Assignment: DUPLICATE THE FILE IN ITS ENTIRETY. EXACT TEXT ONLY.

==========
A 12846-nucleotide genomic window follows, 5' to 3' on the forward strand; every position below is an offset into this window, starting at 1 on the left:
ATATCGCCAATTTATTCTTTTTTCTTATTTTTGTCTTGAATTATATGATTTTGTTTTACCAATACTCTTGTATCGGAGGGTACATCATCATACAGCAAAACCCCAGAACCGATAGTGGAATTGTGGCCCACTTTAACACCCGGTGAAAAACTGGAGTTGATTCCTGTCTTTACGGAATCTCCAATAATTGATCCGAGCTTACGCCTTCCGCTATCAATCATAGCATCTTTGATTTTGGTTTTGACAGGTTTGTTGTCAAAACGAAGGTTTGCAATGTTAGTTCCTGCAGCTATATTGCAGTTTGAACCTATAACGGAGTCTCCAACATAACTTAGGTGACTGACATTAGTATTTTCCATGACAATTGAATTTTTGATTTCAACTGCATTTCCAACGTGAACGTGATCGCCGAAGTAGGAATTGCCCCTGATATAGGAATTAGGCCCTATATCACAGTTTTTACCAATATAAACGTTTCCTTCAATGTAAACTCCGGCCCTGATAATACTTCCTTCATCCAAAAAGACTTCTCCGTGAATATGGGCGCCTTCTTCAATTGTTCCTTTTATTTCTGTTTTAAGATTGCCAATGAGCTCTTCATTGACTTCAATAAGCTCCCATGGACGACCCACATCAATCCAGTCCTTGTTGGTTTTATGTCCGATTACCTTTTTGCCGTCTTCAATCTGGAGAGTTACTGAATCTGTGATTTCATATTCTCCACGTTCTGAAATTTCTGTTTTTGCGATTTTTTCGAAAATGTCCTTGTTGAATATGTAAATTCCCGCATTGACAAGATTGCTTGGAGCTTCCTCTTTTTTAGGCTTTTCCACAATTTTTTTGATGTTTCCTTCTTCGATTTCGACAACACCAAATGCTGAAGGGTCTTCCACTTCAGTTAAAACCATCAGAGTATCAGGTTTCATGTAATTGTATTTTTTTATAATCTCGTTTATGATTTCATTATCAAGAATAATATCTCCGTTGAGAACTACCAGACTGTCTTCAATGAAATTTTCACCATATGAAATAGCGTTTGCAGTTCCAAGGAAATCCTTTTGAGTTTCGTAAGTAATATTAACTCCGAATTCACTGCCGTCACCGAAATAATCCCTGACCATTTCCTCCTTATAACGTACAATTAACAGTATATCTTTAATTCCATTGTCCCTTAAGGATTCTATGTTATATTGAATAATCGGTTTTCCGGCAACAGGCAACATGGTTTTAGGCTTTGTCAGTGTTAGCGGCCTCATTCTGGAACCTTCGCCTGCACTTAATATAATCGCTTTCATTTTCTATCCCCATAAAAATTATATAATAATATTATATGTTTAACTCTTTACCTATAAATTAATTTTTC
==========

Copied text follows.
A 12846-nucleotide genomic window follows, 5' to 3' on the forward strand; every position below is an offset into this window, starting at 1 on the left:
ATATCGCCAATTTATTCTTTTTTCTTATTTTTGTCTTGAATTATATGATTTTGTTTTACCAATACTCTTGTATCGGAGGGTACATCATCATACAGCAAAACCCCAGAACCGATAGTGGAATTGTGGCCCACTTTAACACCCGGTGAAAAACTGGAGTTGATTCCTGTCTTTACGGAATCTCCAATAATTGATCCGAGCTTACGCCTTCCGCTATCAATCATAGCATCTTTGATTTTGGTTTTGACAGGTTTGTTGTCAAAACGAAGGTTTGCAATGTTAGTTCCTGCAGCTATATTGCAGTTTGAACCTATAACGGAGTCTCCAACATAACTTAGGTGACTGACATTAGTATTTTCCATGACAATTGAATTTTTGATTTCAACTGCATTTCCAACGTGAACGTGATCGCCGAAGTAGGAATTGCCCCTGATATAGGAATTAGGCCCTATATCACAGTTTTTACCAATATAAACGTTTCCTTCAATGTAAACTCCGGCCCTGATAATACTTCCTTCATCCAAAAAGACTTCTCCGTGAATATGGGCGCCTTCTTCAATTGTTCCTTTTATTTCTGTTTTAAGATTGCCAATGAGCTCTTCATTGACTTCAATAAGCTCCCATGGACGACCCACATCAATCCAGTCCTTGTTGGTTTTATGTCCGATTACCTTTTTGCCGTCTTCAATCTGGAGAGTTACTGAATCTGTGATTTCATATTCTCCACGTTCTGAAATTTCTGTTTTTGCGATTTTTTCGAAAATGTCCTTGTTGAATATGTAAATTCCCGCATTGACAAGATTGCTTGGAGCTTCCTCTTTTTTAGGCTTTTCCACAATTTTTTTGATGTTTCCTTCTTCGATTTCGACAACACCAAATGCTGAAGGGTCTTCCACTTCAGTTAAAACCATCAGAGTATCAGGTTTCATGTAATTGTATTTTTTTATAATCTCGTTTATGATTTCATTATCAAGAATAATATCTCCGTTGAGAACTACCAGACTGTCTTCAATGAAATTTTCACCATATGAAATAGCGTTTGCAGTTCCAAGGAAATCCTTTTGAGTTTCGTAAGTAATATTAACTCCGAATTCACTGCCGTCACCGAAATAATCCCTGACCATTTCCTCCTTATAACGTACAATTAACAGTATATCTTTAATTCCATTGTCCCTTAAGGATTCTATGTTATATTGAATAATCGGTTTTCCGGCAACAGGCAACATGGTTTTAGGCTTTGTCAGTGTTAGCGGCCTCATTCTGGAACCTTCGCCTGCACTTAATATAATCGCTTTCATTTTCTATCCCCATAAAAATTATATAATAATATTATATGTTTAACTCTTTACCTATAAATTAATTTTTC